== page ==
Kathy Slade, Chart, 2006, embroidery on canvas, 105 canvases. Gift of the artist, 2021. Photo: Scott Massey; Kathy Slade, Alas Poor YORICK!, 2002, embroidery on cotton. Purchase, 2021

Kathy Slade

Kathy Slade works across disciplines with a broad scope of media that includes textiles, sculpture, sound, performance, film, video, print, and publication. Through her practice, Slade points to events in literature, art history, and popular culture as a means to reimagine existing temporalities and texts, often rubbing cultural stereotypes against one another.

Chart is a gridded display of 105 guitar chords — depicted through tablature notation, or instrument fingering — that are machine-embroidered on canvas. For Slade, the guitar tab represents a utilitarian device for do-it-yourself learning, which is connected with embroidery because, as the artist states, both are "about strings, the hand, and where to put one’s fingers.” Chart presents a minimalist grid display of an overwhelming number of chords, particularly less commonly used minor, augmented and diminished cords, in a kind of “gluttonous tab sampler.”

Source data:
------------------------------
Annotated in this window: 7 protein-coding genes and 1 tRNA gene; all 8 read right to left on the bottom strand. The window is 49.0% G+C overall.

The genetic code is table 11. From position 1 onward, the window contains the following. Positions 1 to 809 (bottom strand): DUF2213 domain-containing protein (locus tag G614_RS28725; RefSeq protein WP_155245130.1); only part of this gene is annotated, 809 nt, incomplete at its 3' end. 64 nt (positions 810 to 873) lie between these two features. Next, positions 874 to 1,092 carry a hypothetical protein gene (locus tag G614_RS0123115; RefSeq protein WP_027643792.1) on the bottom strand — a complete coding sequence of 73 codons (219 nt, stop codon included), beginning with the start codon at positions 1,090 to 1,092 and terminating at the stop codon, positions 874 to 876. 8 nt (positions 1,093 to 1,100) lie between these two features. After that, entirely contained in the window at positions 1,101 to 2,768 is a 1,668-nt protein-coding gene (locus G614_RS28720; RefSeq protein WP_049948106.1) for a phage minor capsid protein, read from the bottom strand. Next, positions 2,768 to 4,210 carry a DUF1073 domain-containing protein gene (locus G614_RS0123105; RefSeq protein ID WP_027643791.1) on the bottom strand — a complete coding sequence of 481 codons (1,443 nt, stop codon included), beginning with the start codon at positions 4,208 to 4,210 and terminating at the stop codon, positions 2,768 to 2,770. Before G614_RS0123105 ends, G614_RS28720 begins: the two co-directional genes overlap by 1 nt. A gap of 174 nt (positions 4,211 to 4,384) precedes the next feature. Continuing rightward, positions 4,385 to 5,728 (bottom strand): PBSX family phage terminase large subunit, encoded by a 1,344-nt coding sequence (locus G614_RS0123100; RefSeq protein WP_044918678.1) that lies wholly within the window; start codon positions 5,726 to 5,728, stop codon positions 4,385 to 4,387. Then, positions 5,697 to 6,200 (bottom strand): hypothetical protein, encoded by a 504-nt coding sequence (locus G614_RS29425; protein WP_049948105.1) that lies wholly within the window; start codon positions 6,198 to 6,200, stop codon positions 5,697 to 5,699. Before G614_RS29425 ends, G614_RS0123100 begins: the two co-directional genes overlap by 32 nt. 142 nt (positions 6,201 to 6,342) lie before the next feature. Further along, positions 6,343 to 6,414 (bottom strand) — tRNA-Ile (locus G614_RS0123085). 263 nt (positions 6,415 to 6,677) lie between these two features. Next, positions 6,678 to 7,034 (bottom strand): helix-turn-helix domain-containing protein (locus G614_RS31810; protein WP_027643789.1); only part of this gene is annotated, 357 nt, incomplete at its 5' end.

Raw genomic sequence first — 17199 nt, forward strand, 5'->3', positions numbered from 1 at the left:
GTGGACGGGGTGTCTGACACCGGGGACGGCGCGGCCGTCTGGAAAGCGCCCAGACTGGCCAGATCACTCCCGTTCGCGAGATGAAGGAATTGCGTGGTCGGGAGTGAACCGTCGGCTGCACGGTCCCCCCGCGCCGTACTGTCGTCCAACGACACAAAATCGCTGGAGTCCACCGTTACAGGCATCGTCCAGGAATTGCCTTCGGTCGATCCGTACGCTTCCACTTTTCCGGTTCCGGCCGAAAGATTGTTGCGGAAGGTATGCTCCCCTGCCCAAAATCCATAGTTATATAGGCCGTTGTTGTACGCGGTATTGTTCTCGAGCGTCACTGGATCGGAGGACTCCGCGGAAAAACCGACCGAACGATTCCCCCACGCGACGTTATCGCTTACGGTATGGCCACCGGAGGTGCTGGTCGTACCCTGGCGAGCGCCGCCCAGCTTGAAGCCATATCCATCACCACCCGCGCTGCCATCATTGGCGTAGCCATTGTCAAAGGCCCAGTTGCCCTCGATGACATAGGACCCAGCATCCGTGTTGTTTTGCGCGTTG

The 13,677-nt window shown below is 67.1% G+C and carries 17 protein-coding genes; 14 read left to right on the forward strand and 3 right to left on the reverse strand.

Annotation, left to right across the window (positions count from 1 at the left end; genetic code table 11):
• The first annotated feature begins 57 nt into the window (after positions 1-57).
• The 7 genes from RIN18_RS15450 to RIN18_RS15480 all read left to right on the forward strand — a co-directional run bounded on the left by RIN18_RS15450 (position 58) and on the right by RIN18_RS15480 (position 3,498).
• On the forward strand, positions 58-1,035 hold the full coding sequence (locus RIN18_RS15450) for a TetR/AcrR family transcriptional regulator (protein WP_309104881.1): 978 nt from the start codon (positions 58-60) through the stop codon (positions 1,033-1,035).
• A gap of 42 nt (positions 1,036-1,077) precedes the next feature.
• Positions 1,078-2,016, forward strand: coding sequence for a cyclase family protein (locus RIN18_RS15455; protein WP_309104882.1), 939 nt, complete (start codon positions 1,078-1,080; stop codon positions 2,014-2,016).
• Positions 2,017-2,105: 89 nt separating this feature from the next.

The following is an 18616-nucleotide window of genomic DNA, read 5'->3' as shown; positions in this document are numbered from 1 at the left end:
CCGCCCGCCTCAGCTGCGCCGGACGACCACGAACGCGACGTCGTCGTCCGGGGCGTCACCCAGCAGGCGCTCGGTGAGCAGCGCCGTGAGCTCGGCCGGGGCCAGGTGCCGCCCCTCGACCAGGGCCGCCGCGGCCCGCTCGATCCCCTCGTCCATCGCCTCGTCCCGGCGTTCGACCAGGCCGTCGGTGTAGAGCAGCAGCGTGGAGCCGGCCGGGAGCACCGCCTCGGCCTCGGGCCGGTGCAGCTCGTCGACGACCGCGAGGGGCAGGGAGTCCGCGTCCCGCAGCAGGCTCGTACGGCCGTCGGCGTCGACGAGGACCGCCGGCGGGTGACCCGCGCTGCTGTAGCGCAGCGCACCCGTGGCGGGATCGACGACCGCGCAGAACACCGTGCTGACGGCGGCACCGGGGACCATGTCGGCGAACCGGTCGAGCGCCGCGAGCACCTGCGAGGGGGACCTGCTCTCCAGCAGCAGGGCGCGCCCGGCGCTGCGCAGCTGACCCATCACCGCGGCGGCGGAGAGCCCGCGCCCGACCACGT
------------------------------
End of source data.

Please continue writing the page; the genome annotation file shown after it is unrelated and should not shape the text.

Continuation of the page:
Alas Poor YORICK! is a key work in Slade’s oeuvre. With a nod to the masculinist history of the monochrome and hard-edged abstraction, the work is a machine embroidered recreation of the black page in Laurence Sterne’s epic novel The Life and Opinions of Tristram Shandy, Gentleman (1759).

Kathy Slade is an artist, writer, curator, editor, and publisher. Slade is an alumnus of Simon Fraser University and a lecturer at SFU’s School for the Contemporary Arts. She is the founding editor of Emily Carr University Press; founder of READ Books at Libby Leshgold Gallery; co-director of The Music Appreciation Society, and is part of the art band Cranfield and Slade. Slade received the VIVA Award in 2009.